And when I imagined the paper, I simply saw a twenty-six page jumble of words and half formed ideas. I expected to open the file and see crayon scrawled across my screen: Jeffers good. Patriarchy bad. BAM! I whack you with my anti-phallus.
But that’s not what happened. I opened it last week (rather than grading) and glanced it over. It’s actually quite elegant. It’s entirely logical. And my memory of the paper is correct—there is no feminist theory in it. Sure I imbedded some feminist-flavored arguments, but there’s no mention of theory. The paper is foremostly about mythology. Now, I wonder if she even read beyond the first page. I honestly wonder. And I feel a little less stupid. It’s not the worst paper ever; it’s actually quite good. (I do feel some regret about having changed the path of my life over it, but que sera, sera.)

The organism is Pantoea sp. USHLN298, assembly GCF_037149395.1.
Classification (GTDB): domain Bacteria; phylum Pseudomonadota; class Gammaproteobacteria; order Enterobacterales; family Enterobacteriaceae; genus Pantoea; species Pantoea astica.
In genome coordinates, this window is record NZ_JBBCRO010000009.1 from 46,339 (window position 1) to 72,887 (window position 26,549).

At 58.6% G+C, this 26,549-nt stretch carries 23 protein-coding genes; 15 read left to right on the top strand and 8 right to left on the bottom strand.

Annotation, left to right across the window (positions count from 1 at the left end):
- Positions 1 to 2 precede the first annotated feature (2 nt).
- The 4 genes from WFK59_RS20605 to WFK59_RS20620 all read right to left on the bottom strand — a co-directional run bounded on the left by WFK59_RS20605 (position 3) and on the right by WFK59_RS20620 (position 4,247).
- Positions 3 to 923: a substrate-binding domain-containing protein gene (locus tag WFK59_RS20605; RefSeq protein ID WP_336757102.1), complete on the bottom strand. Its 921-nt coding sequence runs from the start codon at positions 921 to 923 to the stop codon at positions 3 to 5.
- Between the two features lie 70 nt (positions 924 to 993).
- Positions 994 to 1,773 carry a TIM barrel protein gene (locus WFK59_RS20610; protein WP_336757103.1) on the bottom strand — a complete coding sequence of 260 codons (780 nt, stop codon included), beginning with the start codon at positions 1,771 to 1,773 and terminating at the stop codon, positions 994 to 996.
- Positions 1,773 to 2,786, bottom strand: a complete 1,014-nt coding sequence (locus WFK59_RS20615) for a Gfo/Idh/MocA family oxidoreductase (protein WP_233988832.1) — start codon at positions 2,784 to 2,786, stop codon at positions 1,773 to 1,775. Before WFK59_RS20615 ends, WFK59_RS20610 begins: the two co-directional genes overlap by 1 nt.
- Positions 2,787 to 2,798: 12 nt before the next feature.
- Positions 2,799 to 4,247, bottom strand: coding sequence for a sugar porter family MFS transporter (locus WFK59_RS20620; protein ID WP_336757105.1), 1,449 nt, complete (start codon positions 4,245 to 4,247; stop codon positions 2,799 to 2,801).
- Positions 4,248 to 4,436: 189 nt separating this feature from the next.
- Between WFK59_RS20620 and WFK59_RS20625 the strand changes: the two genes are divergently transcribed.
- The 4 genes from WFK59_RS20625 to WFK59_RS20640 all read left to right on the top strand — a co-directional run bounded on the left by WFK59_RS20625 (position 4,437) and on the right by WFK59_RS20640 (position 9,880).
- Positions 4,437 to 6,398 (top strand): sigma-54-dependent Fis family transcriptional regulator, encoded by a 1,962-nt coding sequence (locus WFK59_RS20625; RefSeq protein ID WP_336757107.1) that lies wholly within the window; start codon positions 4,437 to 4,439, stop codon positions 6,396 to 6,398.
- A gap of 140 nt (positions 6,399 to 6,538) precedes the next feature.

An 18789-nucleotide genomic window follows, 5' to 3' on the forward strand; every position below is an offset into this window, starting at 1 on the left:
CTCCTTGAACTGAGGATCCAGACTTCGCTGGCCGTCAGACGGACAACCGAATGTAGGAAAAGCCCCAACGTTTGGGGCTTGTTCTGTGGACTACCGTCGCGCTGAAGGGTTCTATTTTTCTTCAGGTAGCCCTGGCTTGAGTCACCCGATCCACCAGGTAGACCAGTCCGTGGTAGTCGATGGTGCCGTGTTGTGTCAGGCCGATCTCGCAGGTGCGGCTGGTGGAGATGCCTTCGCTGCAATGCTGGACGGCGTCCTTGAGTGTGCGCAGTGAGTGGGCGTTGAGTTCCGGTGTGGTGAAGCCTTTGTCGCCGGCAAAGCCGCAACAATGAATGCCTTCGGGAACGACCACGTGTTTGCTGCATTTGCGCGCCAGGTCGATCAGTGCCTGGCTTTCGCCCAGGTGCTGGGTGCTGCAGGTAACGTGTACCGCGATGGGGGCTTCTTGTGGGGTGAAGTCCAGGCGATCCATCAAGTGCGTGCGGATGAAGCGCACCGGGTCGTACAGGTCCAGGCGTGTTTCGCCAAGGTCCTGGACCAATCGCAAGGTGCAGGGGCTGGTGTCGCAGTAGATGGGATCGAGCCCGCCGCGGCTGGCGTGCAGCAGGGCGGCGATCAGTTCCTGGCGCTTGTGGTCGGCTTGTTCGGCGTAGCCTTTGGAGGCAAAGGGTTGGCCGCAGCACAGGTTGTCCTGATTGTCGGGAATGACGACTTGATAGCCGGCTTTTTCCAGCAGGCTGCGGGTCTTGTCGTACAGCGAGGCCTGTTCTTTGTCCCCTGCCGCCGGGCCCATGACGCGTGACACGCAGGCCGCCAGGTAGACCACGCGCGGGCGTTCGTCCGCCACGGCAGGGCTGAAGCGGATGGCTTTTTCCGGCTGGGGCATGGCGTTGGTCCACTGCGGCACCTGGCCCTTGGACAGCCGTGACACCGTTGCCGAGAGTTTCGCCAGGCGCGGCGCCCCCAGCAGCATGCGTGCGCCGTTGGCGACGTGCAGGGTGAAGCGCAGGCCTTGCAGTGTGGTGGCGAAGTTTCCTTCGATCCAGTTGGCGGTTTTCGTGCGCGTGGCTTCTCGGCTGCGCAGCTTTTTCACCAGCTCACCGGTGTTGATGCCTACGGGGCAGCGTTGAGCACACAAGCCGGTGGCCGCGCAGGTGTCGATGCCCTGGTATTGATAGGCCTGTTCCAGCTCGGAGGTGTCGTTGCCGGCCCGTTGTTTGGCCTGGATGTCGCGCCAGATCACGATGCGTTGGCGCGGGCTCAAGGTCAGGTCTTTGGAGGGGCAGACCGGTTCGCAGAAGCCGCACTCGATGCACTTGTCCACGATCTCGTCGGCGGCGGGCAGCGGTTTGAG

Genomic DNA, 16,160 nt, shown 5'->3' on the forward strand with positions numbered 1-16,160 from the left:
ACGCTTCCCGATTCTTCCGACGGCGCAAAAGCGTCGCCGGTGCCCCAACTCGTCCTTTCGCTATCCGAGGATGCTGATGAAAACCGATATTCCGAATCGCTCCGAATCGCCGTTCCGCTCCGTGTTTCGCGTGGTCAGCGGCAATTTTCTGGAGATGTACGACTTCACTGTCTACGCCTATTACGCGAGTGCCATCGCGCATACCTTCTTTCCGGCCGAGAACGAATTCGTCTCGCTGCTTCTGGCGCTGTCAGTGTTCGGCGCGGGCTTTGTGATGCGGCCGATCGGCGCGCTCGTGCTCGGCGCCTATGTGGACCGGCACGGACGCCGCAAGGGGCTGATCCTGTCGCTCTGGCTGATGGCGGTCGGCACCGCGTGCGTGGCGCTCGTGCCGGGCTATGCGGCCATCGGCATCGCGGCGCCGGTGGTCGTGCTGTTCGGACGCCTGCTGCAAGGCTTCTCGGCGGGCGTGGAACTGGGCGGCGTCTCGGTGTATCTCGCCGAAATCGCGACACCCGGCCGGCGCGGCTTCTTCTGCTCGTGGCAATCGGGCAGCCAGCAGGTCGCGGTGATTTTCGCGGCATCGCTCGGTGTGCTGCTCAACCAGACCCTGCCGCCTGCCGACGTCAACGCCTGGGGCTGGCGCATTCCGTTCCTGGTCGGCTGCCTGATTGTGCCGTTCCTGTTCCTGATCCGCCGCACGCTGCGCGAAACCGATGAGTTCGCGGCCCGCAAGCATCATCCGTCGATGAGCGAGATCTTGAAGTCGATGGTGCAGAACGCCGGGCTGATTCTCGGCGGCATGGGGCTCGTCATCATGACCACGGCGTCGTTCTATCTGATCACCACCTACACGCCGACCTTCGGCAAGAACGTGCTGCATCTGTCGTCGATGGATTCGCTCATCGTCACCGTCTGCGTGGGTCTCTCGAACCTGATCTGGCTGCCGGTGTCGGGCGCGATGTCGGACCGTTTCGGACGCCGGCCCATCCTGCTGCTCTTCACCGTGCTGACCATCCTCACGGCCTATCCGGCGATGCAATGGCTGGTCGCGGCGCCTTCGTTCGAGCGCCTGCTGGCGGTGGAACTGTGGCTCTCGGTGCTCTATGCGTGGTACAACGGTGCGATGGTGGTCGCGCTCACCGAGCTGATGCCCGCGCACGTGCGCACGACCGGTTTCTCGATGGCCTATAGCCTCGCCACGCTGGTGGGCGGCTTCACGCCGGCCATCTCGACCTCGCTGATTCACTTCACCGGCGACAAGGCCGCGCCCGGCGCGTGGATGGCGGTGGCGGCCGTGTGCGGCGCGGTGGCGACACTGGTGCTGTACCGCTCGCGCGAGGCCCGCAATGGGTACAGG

That bifurcates my brain in a way that only Jeffers’ narratives can do.
My first thought—and the one that is nagging at me with its immediacy—has to do with re-reading my old blogs.
I was convinced, given two equally wounding experience with pagan “friends,” that this shit just wasn’t for me. I knew that the others were unnecessarily rough with me, but I retained that awful nagging that I was just Bad. In my mind I became The Worst Witch Ever, and I would cringe whenever the memory would rear its head. God forbid anyone try talking about blogging.
After a year of being told that I had written this or that I went back to see what was what. Turns out, I’m not crazy. I opened the old Files and expected to see blood spatter across my screen: This and That.